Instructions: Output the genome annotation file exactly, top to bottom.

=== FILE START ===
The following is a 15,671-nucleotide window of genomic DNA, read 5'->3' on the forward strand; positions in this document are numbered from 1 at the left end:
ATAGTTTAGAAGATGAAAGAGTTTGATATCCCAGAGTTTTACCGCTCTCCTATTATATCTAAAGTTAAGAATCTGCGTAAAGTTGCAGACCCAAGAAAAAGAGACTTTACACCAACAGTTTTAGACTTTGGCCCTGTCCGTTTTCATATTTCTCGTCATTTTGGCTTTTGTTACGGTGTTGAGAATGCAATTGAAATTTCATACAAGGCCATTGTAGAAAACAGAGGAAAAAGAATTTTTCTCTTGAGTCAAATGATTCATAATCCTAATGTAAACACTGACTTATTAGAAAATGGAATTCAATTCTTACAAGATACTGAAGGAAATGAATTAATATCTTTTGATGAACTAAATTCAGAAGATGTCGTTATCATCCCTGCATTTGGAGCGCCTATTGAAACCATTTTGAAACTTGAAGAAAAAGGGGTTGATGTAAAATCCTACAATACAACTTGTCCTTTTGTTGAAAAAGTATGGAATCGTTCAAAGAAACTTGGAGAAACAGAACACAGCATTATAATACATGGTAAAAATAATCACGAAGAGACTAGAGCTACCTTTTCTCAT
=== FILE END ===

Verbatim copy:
The following is a 15,671-nucleotide window of genomic DNA, read 5'->3' on the forward strand; positions in this document are numbered from 1 at the left end:
ATAGTTTAGAAGATGAAAGAGTTTGATATCCCAGAGTTTTACCGCTCTCCTATTATATCTAAAGTTAAGAATCTGCGTAAAGTTGCAGACCCAAGAAAAAGAGACTTTACACCAACAGTTTTAGACTTTGGCCCTGTCCGTTTTCATATTTCTCGTCATTTTGGCTTTTGTTACGGTGTTGAGAATGCAATTGAAATTTCATACAAGGCCATTGTAGAAAACAGAGGAAAAAGAATTTTTCTCTTGAGTCAAATGATTCATAATCCTAATGTAAACACTGACTTATTAGAAAATGGAATTCAATTCTTACAAGATACTGAAGGAAATGAATTAATATCTTTTGATGAACTAAATTCAGAAGATGTCGTTATCATCCCTGCATTTGGAGCGCCTATTGAAACCATTTTGAAACTTGAAGAAAAAGGGGTTGATGTAAAATCCTACAATACAACTTGTCCTTTTGTTGAAAAAGTATGGAATCGTTCAAAGAAACTTGGAGAAACAGAACACAGCATTATAATACATGGTAAAAATAATCACGAAGAGACTAGAGCTACCTTTTCTCAT